Scorched oil tankers remain on July 10, 2013 at the train derailment site in Lac-Megantic, Quebec. Edward Bukhardt, CEO of Montreal, Maine and Atlantic Railways Inc.,(MMA) told reporters Wednesday that the train was left running while the engineer spent the night sleeping in a hotel in Nantes, adding that the engineer was following standard 'industry practice.' The train carrying crude oil from North Dakota derailed in the town of Lac-Megantic overnight Friday, causing a massive fire and explosions that killedat least 15 people, with another 45 still missing.National Journal

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Officials in the U.S. and Canada are huddling over how to improve the safety of shipping crude oil by rail, following recent derailments and explosions on both sides of the border.

Canada's CBC news service reports on a planned meeting in Ottawa on Monday that will bring together Canadian regulators, industry leaders,  and representatives from the U.S. Embassy.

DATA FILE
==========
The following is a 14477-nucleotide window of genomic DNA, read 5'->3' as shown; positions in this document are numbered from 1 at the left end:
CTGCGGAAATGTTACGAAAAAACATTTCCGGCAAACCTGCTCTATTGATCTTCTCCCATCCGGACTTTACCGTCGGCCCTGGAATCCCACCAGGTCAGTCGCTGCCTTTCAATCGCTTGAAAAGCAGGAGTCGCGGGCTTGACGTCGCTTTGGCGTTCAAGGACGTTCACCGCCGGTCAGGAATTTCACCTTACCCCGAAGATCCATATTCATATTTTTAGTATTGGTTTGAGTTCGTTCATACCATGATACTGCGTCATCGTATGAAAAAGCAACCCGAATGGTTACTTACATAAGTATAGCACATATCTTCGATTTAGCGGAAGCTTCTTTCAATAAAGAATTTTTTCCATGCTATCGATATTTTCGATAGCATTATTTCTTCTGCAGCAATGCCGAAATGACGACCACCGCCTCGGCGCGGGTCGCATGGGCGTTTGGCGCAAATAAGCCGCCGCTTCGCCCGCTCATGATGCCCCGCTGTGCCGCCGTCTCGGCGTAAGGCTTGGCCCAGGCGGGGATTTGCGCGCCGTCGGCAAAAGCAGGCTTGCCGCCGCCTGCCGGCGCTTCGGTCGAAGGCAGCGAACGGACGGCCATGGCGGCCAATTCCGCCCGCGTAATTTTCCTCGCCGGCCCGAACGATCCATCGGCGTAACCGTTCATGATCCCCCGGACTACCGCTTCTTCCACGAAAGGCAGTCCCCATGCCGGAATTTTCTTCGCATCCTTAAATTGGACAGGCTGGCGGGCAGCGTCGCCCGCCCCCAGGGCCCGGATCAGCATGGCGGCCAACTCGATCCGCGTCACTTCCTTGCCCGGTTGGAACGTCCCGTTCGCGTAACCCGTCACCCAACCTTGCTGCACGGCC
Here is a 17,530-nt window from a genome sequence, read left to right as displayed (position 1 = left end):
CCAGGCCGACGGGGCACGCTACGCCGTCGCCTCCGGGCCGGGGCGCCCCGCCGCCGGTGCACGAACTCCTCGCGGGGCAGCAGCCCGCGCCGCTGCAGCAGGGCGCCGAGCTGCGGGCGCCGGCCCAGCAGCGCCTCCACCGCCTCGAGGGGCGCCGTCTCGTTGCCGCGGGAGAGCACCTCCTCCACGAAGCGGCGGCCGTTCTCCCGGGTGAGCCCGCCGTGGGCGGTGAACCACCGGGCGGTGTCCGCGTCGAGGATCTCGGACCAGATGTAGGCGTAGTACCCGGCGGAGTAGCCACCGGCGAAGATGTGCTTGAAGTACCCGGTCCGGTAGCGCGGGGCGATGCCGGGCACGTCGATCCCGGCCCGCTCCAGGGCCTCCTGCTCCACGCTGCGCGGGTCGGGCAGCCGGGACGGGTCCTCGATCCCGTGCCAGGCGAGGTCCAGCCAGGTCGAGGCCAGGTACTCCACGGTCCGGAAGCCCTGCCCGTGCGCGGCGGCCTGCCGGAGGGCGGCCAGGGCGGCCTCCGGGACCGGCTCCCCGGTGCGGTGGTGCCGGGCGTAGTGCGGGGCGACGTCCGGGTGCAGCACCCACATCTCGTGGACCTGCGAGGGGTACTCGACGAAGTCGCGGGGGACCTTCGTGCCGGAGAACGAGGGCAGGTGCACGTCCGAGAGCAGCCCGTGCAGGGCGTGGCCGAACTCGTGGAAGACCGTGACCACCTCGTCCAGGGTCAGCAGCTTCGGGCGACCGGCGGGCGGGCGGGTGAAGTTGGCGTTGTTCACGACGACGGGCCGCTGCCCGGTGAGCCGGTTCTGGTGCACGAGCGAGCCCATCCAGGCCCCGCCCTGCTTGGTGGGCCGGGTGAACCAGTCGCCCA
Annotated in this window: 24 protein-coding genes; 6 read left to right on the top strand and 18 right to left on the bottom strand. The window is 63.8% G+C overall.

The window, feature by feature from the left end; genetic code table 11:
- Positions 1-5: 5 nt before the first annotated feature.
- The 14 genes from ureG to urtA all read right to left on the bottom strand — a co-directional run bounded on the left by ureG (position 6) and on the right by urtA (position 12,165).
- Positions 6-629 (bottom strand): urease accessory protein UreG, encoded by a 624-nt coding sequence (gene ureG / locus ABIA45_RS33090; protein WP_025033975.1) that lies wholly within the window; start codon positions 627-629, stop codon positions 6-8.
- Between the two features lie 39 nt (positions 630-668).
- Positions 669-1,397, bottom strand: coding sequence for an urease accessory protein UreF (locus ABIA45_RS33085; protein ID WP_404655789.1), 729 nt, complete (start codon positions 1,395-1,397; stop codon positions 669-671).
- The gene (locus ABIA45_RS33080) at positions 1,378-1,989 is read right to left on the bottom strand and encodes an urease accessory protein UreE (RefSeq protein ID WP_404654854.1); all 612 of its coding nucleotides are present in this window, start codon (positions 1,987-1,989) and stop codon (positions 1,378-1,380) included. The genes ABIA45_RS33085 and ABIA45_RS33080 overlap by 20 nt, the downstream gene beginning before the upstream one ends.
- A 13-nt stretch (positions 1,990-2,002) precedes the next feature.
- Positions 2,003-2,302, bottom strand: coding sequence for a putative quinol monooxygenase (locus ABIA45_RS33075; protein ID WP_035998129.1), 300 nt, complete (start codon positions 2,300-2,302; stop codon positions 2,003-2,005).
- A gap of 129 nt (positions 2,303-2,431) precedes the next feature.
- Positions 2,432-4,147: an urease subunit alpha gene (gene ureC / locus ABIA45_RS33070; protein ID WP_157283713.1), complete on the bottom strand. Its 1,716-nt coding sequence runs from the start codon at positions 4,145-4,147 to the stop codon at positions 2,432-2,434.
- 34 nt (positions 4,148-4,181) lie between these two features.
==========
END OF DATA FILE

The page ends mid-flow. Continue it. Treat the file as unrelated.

In the U.S., the Transportation Department is under pressure from lawmakers on both sides of the aisle to complete a regulation that toughens standards for rail tank cars.

Booming oil production in North Dakota and elsewhere has led to a surge in use of railways to move U.S. crude oil.

Sen. John Hoeven, R-N.D., spoke with Platts Energy Week TV about the topic in an interview that aired Sunday.

This article is from the archive of our partner National Journal.

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